At the conclusion of last week’s episode we saw Angus meet his demise. Was more blood shed this week, as the Battle of Culloden draws near?
Jamie and company find themselves in Northern England, and the promise of help from the lowlanders has yet to materialize. Prince Charles Stuart wants to continue on to take London, but his advisers are against his plan. It will take five days to reach London, and there are three British armies they may encounter along the way. The Scots lack the numbers to succeed, so the leaders attempt to persuade the prince to turn back to Scotland. Ever pious, the prince believes God is with them, and they shouldn’t miss the opportunity to further their cause with the help of divine intervention. The prince is adamant about taking London, but only Jamie sides with him. The others in the room refuse to be swayed, royalty be damned. The prince storms off with his men trailing behind, unable to stop him.
Jamie tells Claire they will not take London and will return to Scotland. He feels that was their chance to change history, but he couldn’t convince the other men to agree with Prince Charles Stuart despite his efforts.
Meanwhile, Dougal receives a letter that he and Jamie are to be exiled to Inverness. The prince left on Jamie’s horse, so they are unable to speak with him. On their journey, the Brits fire on the Scots, and they flee on horseback. Rupert gets shot, and is in danger of falling from his steed, when Dougal leaps from his horse onto Rupert’s, catching the wounded man before he tumbles to the ground.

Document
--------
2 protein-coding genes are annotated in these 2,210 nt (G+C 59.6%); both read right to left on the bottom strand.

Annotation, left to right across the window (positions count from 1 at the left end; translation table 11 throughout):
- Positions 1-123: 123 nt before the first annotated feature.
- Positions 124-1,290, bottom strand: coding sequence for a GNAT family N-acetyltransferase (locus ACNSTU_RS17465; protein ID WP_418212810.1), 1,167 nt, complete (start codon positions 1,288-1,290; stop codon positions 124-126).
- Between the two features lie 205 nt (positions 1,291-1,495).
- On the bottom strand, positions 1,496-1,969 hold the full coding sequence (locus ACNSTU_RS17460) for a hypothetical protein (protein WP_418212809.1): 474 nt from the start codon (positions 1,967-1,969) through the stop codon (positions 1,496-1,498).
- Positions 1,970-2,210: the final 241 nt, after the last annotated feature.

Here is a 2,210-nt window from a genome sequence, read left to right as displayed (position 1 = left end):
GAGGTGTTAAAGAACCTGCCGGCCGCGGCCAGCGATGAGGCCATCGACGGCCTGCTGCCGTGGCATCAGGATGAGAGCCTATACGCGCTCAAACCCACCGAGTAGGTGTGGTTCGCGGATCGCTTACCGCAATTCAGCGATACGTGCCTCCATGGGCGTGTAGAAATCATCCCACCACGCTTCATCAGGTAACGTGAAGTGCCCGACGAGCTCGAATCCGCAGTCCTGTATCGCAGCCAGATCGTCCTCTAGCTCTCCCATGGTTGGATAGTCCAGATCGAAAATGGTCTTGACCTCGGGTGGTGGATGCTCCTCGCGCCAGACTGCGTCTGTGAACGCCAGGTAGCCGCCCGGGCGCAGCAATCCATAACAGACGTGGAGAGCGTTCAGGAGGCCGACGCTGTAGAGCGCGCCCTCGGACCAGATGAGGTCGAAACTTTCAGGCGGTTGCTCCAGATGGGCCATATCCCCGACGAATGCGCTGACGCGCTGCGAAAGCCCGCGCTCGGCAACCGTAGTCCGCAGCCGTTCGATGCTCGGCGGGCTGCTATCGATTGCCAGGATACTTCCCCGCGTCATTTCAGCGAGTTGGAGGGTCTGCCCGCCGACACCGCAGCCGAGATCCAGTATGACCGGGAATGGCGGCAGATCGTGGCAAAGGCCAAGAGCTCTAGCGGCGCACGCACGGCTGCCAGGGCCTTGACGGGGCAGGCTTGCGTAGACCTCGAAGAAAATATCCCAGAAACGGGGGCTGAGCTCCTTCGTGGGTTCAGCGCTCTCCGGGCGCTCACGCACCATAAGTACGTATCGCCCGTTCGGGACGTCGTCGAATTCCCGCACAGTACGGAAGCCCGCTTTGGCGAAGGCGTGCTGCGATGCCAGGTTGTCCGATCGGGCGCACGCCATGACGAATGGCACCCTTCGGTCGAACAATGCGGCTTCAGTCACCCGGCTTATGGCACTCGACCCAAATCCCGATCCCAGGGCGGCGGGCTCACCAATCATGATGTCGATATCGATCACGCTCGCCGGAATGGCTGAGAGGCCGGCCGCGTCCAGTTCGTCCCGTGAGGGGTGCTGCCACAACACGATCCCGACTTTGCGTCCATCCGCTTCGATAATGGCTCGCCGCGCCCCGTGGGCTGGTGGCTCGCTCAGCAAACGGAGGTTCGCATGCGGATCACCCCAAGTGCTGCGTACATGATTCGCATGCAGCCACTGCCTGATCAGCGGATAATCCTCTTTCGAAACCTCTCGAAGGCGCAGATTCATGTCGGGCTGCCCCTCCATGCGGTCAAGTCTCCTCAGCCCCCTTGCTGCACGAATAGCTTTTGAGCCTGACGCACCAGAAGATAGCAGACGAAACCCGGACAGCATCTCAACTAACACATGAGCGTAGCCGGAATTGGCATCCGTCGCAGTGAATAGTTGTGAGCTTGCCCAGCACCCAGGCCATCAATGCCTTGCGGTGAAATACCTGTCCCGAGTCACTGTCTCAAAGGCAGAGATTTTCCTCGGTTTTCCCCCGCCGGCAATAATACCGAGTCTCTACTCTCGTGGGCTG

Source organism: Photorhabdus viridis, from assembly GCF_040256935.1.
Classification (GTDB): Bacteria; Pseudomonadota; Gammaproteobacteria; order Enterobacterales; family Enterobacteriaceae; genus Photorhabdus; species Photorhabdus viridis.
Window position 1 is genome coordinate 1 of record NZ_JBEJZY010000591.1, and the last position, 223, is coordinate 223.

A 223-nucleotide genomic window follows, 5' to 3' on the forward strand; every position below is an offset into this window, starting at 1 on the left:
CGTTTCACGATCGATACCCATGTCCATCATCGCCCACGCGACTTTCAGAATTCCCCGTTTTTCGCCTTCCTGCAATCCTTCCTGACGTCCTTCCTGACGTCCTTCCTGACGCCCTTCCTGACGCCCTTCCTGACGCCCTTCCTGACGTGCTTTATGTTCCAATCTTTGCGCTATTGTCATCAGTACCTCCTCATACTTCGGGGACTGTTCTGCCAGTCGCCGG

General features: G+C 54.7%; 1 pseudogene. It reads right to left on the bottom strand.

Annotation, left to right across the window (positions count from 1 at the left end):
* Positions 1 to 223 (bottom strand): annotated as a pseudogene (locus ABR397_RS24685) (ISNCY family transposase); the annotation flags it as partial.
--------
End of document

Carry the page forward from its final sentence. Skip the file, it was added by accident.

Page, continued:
Claire tells Jamie that unless Rupert gets medical attention soon, he will join his friend Angus in the afterlife. Rupert and the gang are brought into a church for safety while Claire works to remove the musket ball from his eye. She patches him up, and they are still holed up in church when Red Coats arrive. They have surrounded the church, preventing any escape. Jamie volunteers to surrender in exchange for the others’ freedom. Claire is used instead, as she is an Englishwoman. She calls out to the British that she is being held hostage by the Scots. Since they know an Englishwoman is inside, they will not set fire to the roof or do anything to endanger her. They are certain they know where the British will take her, and the plan is to retrieve Claire as fast as they can.
Dougal tells the Red Coat that he can have Mrs. Beauchamp (Claire), the widow they stumbled upon if the rest are granted safe passage from the church. Dougal carries her to the waiting soldiers, telling them she’s fainted, giving her a chance to consider what she will say to them. When she “recovers” from her spell, Claire tells the Red Coat she is unharmed.
Jamie immediately leaves to find Claire. Claire was confused as to her whereabouts as they traveled. They stop for the night, but in the morning she realizes they plan to take her to a different place than the Scots anticipated. Instead of Hazelmere, she is to go to Belmont to the home of a wealthy individual. It is a shock when the wealthy homeowner is the Duke of Sandringham. Claire is presented as Mrs. Beauchamp, and the duke pretends not to know her, and offers her refuge.